What to Say When A Parent Says No To Aged Care

Jun 17, 2022

A brief guide for children and carers of loved ones planning a move into aged care

Your loved one is refusing the opportunity to move into an aged care residential facility. What are you to do? This article examines the things you must consider as you decide on your course of action.

Before you do anything else, be sensitive to your loved one’s feelings. Leaving a family home or simply losing the perception of independence can be a harrowing experience. Be understanding and above all, make sure you are focusing on your loved one’s needs, in both your words and your actions.

With your loved one’s feelings top-of-mind, consider when you should pursue a discussion about a move. If you are reading this article, he or she has already refused the first offer. Timing for the next discussion must be optimal. If you bring it up and sense the time isn’t right, drop the subject. You may have to be patient, because the ultimate decision must come from the elderly individual.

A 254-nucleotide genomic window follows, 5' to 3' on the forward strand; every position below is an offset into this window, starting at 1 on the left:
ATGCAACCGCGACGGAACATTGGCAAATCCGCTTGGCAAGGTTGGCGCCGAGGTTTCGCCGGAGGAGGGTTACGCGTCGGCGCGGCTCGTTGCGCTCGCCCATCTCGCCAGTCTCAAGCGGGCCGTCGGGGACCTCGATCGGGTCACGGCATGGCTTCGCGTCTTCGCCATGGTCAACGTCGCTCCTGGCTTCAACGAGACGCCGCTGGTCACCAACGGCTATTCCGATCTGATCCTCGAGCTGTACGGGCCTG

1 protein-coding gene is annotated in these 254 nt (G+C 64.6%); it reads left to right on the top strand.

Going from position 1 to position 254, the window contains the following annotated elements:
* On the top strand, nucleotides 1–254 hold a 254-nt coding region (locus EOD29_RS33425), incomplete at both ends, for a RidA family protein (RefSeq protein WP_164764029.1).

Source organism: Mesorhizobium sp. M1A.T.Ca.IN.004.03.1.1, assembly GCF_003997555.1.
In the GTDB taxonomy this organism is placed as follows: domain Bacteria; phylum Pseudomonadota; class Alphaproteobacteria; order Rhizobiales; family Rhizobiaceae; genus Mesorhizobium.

Choose a moment where your loved may be open to change. Perhaps he or she is feeling lonely, or unsafe. Safety and company are two key benefits of an aged care facility and this may be the right time for them to accept your suggestion.

Often, the initial objection comes from a preconceived, old-fashioned notion of aged care. Suggest a tour of a modern facility before you continue discussion. This may be a turning point for your loved one. Tour a few facilities of different sizes and styles. Your loved one may feel more comfortable in a small, cozy setting, or they may surprise you and love the energy and brightness of the larger, more modern one. Consult them on their preferences and give them control over the choice.

Check with friends of your loved ones to find others who are happy living in residential aged care. Arrange for a tour of their residence and a visit with the friend(s). Ask questions about privacy, furniture and belongings from home. Show genuine, heartfelt enthusiasm about the move, how their room or apartment would look with them in it, and how your visits with them would go when they live there.

Engage a trusted friend or community leader to suggest a move. Your loved one may be more open to the suggestion when it comes from someone with more perceived objectivity.

It is important to have a plan in place so you are not stuck in a crisis with limited options. Know your loved one’s preferences and ensure that all family members agree on a course of action – both over the long-term, and in a crisis scenario like a hospital admission or progressing dementia. Above all, the decision to move into aged care should ultimately come from your loved one.

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